Tuesday, January 26, 2016

Felt Play Cookie Dough and Cutouts

Felt Cookies on Ikea kid's baking sheet

  For Christmas this year my kids' "BIG" present was a Ikea play kitchen. I wanted to make some extra special food items for them to play with. My daughter is always asking me if she can help out in the kitchen, and our son just wants to make loud noises with the pots. In addition to the kitchen we got them the baking set from Ikea. I used this as my template to create the play cookie dough and cutouts. I was able to finish this project in about two hours, or in parent language - one nap time.

A little back story, I got into felt sewing about three years ago because of a blog called Imagine Our Life. She has some pretty amazing tutorials and way too good to be free but are patterns. My first big project was a quiet book with a Firehouse theme. That particular quiet book took me a year to make, but all the things I learned in the process really helped me to be more fearless in my crafting adventures.

Materials Needed:
+ Felt - 2 pieces of 9 x 12 dough color felt (or any size as long as they match). I purchased my felt from American Felt and Craft, and used the color Buttercream.
+ Fusible Fleece - 1 piece of 9 x 12 (or whatever size to match your felt pieces). I used Pellon's TP971F and that seems to be holding very well. However I am sure other types would work just as well.
+ Scissors  - They need to be sharp since the cutting has to be very precise.
+ Pins - I like glass head pins because you can iron over them!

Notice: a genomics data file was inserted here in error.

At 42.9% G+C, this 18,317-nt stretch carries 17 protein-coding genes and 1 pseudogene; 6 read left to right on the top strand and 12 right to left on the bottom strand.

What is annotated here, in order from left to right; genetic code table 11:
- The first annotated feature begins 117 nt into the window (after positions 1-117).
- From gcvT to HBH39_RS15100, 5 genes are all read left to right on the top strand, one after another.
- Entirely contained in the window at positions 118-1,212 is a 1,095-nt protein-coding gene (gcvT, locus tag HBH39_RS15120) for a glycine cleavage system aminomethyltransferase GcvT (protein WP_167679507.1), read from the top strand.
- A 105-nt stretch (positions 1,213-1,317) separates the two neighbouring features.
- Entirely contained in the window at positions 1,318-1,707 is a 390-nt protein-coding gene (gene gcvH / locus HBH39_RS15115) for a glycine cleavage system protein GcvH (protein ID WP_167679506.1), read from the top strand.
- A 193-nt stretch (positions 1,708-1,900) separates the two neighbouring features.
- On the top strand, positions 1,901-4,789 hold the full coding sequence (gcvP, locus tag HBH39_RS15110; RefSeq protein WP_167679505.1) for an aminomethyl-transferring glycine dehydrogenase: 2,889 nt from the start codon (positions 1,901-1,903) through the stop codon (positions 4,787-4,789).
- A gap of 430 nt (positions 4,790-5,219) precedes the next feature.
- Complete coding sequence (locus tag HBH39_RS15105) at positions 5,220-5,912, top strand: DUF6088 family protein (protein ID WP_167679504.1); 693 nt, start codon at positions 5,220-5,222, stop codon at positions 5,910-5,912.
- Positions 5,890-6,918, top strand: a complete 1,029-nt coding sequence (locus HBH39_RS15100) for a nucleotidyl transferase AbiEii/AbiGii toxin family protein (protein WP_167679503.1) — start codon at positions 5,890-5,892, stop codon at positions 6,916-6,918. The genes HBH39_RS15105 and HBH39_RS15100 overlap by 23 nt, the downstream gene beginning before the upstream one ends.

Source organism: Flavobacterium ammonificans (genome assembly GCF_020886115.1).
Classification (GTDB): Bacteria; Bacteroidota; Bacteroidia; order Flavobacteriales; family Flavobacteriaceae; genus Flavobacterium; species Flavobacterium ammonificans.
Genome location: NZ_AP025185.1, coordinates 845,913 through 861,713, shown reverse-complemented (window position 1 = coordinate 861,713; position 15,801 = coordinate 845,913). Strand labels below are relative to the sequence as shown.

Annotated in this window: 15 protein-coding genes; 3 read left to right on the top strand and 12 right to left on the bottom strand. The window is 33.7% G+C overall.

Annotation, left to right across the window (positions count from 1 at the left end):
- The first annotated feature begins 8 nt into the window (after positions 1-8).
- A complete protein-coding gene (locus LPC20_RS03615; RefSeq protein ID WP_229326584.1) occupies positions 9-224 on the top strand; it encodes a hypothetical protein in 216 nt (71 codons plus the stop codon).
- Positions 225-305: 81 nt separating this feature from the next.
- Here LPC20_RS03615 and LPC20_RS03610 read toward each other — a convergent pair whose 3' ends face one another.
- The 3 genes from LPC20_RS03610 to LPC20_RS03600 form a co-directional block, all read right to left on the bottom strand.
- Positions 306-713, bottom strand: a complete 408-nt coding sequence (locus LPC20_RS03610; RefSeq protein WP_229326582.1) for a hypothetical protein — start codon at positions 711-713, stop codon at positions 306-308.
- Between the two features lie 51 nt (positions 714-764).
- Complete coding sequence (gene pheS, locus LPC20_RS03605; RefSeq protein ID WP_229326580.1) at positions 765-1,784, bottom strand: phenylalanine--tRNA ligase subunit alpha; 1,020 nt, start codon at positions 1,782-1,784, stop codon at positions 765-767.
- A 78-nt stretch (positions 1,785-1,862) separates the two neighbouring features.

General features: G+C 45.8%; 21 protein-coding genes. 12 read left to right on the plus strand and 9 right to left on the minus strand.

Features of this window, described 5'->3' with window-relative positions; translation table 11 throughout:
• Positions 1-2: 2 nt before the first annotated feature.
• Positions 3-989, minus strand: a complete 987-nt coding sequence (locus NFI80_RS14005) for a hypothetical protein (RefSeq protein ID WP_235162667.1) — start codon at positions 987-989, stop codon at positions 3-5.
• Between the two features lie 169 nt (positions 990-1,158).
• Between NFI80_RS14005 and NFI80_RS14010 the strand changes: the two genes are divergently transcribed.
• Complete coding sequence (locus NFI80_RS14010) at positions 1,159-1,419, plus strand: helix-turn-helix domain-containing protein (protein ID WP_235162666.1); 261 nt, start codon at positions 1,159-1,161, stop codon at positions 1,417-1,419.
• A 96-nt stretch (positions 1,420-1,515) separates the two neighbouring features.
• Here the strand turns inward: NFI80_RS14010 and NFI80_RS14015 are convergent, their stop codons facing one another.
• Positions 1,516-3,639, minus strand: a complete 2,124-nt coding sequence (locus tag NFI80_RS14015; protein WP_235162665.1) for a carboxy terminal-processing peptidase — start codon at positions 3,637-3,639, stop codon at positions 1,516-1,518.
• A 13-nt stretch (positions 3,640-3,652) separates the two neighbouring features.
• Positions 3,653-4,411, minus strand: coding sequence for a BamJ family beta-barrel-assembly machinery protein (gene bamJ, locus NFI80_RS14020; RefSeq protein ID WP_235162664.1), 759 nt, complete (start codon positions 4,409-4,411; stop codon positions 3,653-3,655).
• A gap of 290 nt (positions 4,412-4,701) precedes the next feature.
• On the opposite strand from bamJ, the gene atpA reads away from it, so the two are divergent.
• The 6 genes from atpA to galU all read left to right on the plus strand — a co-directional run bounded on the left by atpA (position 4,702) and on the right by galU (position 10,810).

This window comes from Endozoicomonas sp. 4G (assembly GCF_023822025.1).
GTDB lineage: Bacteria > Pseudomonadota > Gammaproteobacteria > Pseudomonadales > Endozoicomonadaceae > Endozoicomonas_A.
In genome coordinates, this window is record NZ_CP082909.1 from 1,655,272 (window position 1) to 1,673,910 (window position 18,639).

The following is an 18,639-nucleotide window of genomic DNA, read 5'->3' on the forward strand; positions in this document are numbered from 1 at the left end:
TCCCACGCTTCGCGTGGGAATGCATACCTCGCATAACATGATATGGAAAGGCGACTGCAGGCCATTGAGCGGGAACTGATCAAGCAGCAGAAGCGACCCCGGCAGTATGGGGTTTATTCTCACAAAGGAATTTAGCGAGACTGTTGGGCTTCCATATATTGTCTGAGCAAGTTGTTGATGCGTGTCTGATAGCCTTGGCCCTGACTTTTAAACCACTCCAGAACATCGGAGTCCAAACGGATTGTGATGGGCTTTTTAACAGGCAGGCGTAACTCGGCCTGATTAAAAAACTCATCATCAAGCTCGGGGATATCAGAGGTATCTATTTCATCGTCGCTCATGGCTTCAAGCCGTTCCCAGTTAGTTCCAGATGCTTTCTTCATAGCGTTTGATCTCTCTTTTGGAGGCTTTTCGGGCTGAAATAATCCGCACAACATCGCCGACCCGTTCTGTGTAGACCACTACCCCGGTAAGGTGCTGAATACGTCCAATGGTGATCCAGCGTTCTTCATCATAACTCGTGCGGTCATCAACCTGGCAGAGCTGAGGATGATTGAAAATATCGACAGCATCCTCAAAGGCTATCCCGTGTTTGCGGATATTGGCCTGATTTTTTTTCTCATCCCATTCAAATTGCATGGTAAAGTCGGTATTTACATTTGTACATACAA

+ Ink marking tool - I use these pens by Pilot. They disappear with the steam of the iron. With that said please do some research into these before you use them on anything nice (expensive), they aren't specifically designed for fabric and technically leave a invisible ink mark behind that can magically reappear at the right cold temperature.
+ Cookie cutters - I used the ones that came in the Ikea baking set linked above.
+ Iron
+ Pressing cloth
+ Wash clothes - ones that aren't important
+ Sewing Machine - I used a zigzag stitch throughout this project. This can also be done by hand, but probably not in one nap session. You could use a blanket stitch to join and finish the edges. If you are new to hand sewing and want a book for reference try the library before buying anything, I borrowed “Handsewn: The Essential Techniques for Tailoring and Embellishment” by Margaret Rowan many times before I finally purchased it. Your library might also give you access to different databases that offer free video subscriptions, such as to "Films on Demand". This particular database offers very basic hand sewing videos made in 1991, but free is free if your library offers it!